With Support from a U.S. Government Fulbright Grant, McEwan Analyzed a Poverty-Alleviation Measure Called Bono 10,000

October 22, 2013

On October 9, Associate Professor of Economics Patrick McEwan presented his evaluations of the Honduran Bono 10,000 governmental program in a formal ceremony held at the Casa Presidencial in Tegucigalpa, Honduras, with President Porfirio Lobo in attendance.

Bono 10,000 is a Honduran government initiative that provides conditional cash-transfers to families in poverty and in extreme poverty. “Conditional cash transfers [or CCTs] are an increasingly popular policy to reduce poverty in poor countries,” explained McEwan. “They provide immediate cash transfers to poor households, but with the proviso that children attend school and receive regular health checkups. The idea is to reduce poverty in the short run, but foster conditions that will promote long-run poverty reduction. Latin American countries such as Mexico and Honduras were among the first to implement the policy.”

Bono 10,000 is the latest iteration of the decade-long Honduran CCT program. “It is the most ambitious version yet, both in its national scale and in the size of the transfer to poor families,” said McEwan. During the program, families with children old enough to attend school received an annual amount of 10,000 lempiras ($500) provided that their children remained enrolled. The study of the program took place in 300 poor villages across the country, of which 150 were randomly selected to participate in the program. The experiment analyzed the effects of the program by comparing the situations of those who were beneficiaries and those who were not.

McEwan specializes in the economics of education, with interests in applied econometrics and educational policy in Latin America and Africa. His research analyzing an earlier Honduran CCT program was published this year in the Journal of Public Economics. McEwan took on the project of analyzing Bono 10,000 through his role as a consultant for the National Opinion Research Center (NORC) at the University of Chicago. His work was supported by a U.S. government Fulbright grant, which enabled McEwan to spend Spring 2013 in Honduras, both researching and teaching a course on evaluation methods to faculty members of the National Pedagogical University in Tegucigalpa.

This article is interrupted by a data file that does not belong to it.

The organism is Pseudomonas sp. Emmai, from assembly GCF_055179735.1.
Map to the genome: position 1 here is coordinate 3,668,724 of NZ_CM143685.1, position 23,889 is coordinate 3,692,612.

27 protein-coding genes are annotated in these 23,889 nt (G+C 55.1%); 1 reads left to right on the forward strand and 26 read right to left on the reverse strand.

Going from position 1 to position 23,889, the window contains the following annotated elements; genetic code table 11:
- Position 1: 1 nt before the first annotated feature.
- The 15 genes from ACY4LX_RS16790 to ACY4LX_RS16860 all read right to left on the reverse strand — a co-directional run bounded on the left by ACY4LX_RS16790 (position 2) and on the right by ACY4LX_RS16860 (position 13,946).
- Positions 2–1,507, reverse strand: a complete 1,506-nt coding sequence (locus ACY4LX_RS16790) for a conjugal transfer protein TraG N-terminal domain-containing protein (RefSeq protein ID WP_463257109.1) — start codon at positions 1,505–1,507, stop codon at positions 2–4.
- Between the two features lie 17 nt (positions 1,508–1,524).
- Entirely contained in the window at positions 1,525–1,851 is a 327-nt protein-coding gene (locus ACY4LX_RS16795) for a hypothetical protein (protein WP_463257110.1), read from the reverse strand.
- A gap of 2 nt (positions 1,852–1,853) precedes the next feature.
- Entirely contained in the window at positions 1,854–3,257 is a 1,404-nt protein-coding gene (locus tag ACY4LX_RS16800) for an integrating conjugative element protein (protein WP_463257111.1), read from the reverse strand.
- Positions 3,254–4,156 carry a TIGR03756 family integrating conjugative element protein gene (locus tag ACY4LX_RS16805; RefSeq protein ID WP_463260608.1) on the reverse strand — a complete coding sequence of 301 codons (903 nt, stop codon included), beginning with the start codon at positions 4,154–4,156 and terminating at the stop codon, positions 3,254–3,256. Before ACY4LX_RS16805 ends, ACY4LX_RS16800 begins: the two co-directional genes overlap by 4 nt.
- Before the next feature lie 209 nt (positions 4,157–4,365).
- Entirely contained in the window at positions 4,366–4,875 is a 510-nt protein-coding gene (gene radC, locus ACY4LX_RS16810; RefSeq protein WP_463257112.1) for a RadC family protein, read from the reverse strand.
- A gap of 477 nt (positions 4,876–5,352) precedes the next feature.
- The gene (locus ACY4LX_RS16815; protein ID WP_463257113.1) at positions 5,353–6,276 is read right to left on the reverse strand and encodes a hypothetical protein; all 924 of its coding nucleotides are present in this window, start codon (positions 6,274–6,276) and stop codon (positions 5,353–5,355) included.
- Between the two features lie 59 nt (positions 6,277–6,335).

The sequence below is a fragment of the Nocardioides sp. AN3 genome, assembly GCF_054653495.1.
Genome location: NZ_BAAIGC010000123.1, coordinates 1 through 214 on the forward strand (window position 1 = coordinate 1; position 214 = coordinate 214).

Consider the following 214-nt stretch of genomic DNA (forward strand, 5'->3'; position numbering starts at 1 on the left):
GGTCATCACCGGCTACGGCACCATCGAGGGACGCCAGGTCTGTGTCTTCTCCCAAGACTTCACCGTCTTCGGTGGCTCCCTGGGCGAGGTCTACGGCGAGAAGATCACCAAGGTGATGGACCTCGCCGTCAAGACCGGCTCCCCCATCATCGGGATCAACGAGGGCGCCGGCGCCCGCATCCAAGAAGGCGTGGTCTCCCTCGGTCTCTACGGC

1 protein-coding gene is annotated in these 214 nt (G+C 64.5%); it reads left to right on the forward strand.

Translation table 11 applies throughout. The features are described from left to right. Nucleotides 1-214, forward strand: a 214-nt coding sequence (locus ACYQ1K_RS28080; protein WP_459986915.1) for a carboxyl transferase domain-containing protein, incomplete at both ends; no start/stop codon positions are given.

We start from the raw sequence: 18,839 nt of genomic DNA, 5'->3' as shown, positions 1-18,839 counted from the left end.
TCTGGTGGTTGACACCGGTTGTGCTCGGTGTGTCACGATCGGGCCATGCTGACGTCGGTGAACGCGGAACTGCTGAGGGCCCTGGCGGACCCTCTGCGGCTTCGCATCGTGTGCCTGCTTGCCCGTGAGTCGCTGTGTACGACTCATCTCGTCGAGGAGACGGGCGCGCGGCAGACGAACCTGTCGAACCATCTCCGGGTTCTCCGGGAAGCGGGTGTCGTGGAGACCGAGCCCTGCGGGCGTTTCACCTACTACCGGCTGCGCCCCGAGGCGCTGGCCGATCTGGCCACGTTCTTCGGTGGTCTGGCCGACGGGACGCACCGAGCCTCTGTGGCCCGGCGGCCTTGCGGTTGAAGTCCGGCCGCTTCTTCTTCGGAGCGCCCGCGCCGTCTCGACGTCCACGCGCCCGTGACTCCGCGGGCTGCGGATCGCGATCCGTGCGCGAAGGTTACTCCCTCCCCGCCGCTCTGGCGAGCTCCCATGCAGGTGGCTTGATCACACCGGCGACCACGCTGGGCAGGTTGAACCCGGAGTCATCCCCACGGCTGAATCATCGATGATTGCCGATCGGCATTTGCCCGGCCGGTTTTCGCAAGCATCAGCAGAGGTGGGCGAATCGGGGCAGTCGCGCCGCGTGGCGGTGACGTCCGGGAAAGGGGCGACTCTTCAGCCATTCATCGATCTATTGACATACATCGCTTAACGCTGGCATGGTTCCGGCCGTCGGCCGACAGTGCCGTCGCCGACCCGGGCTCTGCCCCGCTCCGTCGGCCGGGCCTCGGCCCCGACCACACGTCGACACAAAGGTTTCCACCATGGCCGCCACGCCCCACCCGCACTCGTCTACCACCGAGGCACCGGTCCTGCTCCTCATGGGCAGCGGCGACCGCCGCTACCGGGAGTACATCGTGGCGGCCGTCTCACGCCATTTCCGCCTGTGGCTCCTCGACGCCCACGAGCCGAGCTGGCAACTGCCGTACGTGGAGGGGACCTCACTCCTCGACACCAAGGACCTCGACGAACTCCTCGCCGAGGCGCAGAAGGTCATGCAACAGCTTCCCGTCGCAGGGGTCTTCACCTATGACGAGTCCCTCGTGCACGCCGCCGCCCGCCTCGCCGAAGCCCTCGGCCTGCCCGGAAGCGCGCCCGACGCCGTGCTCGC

In his evaluation, McEwan analyzed the effects of the conditional cash-transfer program in 2012 and 2013, and found that the program reduced poverty by three percentage points. Primary school enrollment in affected areas also increased by 3 percent, and visits to health clinics saw an increase of 2.6 percent. “The program had an especially large effect on preventing school drop-outs among poor, rural children who are transitioning to middle school grades (from 6th to 7th),” said McEwan. “These children, especially boys, are at a very high risk of dropping out and usually are working on a farm.”

In the formal presentation of his findings at the Casa Presidencial, McEwan was joined by representatives from the World Bank and Inter-American Development Bank, and a professor from the Honduran National University as well as by the Honduran President Porfirio Lobo and Vice President María Antonieta de Bográn.

“Today we have once again confirmed that the conditional transfer program works to break the cycle of intergenerational poverty transmission and to invest in human capital,” said Giuseppe Zampaglione, the representative from the World Bank. “Bono 10,000 is a platform that enables coordination and a unique approach to making social protection in the country more effective.”

“Our evaluation confirms that Honduras, and many other countries, can reduce poverty,” said McEwan, “while simultaneously improving the health and education of young children in poor households.”

—Susan Puente-Matos ’14